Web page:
Beltaine, Li Xia (立夏)

May 5th, 2010

Today was the astronomical midpoint between the vernal equinox and the summer solstice. The day has different names in different languages and cultures, but the idea remains the same – today is traditionally reckoned to be the start of summer by northern Europeans and Asians. I like the idea of beginning the four seasons on the Cross Quarter Days much more than beginning them on the solstices and equinoxes. Each season then has a noticeable progression. For example, we normally have some hot days in May, becoming more and more frequent until the beginning of July when it’s hot most every day. Then one day in mid-July I notice the sunlight seems more subdued and golden, growth in the garden has slowed, and I sense that the hot weather won’t last much longer. By mid-August there will usually be a cooler day that signals the autumn weather to come. The Japanese make great use of this concept in the structured poetry of  haiku, where they recognize 12 seasons, further dividing Spring, Summer, Winter and Autumn  into early, middle, and late.

Keith Heidorn, The Weather Doctor, makes a good by-the-numbers argument for beginning the seasons on the Cross Quarter Days:

A good second choice for seasonal markers would be the solar year as measured by length of daylight or potential daily solar energy received. Now, if I divide the year into quarters and define the quarter with the most solar light/energy as solar summer, the least solar light/energy quarter as solar winter, and two transitional quarters of springing sunlight and falling sunlight, I would find the following:

1. The midpoints of solar winter and solar summer would fall on the solstices and the midpoints of solar spring and solar autumn would fall on the equinoxes.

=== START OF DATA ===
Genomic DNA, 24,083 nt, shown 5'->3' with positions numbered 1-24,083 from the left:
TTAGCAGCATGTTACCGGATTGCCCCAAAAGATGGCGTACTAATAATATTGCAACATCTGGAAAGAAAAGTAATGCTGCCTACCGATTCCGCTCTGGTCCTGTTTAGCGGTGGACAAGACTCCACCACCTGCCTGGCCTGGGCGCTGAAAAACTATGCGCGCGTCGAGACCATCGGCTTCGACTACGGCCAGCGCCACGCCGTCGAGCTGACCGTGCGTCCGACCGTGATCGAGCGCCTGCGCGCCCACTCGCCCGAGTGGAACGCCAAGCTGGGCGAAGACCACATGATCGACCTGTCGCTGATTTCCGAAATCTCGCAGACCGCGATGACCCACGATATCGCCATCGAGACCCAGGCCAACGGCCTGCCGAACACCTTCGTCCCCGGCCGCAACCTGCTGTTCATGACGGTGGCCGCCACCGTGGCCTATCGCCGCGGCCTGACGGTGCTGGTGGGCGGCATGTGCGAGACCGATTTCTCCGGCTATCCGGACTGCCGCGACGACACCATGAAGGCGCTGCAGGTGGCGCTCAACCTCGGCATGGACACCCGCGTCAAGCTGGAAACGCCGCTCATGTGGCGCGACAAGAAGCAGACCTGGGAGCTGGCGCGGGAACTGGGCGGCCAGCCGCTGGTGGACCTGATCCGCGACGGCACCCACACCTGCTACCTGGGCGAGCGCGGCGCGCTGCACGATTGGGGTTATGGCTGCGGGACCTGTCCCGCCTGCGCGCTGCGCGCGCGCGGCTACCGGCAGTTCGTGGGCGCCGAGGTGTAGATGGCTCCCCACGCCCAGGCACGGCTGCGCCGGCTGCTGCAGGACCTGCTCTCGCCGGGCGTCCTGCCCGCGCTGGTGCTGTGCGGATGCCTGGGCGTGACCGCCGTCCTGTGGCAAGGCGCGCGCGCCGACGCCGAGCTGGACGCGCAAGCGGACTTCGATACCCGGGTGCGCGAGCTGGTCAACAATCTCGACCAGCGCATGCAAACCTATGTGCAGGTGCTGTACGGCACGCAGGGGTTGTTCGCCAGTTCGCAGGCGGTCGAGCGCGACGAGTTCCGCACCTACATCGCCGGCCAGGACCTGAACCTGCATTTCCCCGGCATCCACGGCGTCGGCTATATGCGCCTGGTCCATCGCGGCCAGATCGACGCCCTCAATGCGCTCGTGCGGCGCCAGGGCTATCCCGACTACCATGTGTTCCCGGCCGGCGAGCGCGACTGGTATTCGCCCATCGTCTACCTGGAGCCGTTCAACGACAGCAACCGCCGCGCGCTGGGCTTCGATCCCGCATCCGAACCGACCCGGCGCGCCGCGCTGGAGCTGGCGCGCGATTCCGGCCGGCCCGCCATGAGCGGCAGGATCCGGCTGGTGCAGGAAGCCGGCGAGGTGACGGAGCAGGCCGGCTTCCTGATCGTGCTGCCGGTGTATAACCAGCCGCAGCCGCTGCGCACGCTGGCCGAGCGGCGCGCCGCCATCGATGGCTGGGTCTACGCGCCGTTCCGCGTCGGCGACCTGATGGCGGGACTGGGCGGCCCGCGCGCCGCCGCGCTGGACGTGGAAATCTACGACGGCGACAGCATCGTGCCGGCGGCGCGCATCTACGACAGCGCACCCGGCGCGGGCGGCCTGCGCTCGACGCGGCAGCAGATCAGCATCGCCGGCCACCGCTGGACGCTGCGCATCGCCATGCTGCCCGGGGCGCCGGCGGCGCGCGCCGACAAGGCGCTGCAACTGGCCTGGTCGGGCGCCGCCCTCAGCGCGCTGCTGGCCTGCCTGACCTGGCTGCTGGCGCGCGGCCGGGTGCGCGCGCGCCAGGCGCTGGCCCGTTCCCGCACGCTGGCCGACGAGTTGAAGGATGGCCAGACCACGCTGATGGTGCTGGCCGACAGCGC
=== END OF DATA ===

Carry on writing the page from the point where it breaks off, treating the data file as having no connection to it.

2. The start/end dates of these four seasons would occur about 45 days either side of the midpoints. These we will call the cross-quarter days.

Or how about a completely different calendar – one with 19 seasons? Kathy Purdy pointed out a remarkable website recently, Nature Calendar. According to that calendar, here in Virginia we must be in Iris Season. Well, I see bearded and Siberian irises and peonies blooming, but some of the other indicators are out of sync. The forest colors have been more-or-less solid green for a couple of weeks. The meadow flowers have yet to bloom. Perhaps we can’t exactly map the Northeast seasons onto the Mid-Atlantic seasons, or maybe this is just such a strange year for weather that everything is out of sync everywhere. Of course, if I kept a good nature journal, I could compare this year with previous years and be a better judge of this. (Hey, that’s a good idea for a blog!) If I needed additional inspiration to write down a few nature observations, an excellent place to start would be Your Nature Journal. Just take a look, for example, at the suggestions for getting started in the spring.

With that in mind here are a few things I noticed today.

  • I heard and saw a Northern Parula, one of the many migrating warblers.
  • The Blue-eyed Grass has started to bloom.
  • The first Red-spotted Purple butterfly of the season.
  • The first Red Admiral butterfly of the season.

Postscript: I’ve written on this topic at the beginning of autumn ( 2006, 2007, 2008)  and the beginning of spring (2007), but this is my first time commemorating the beginning of summer.

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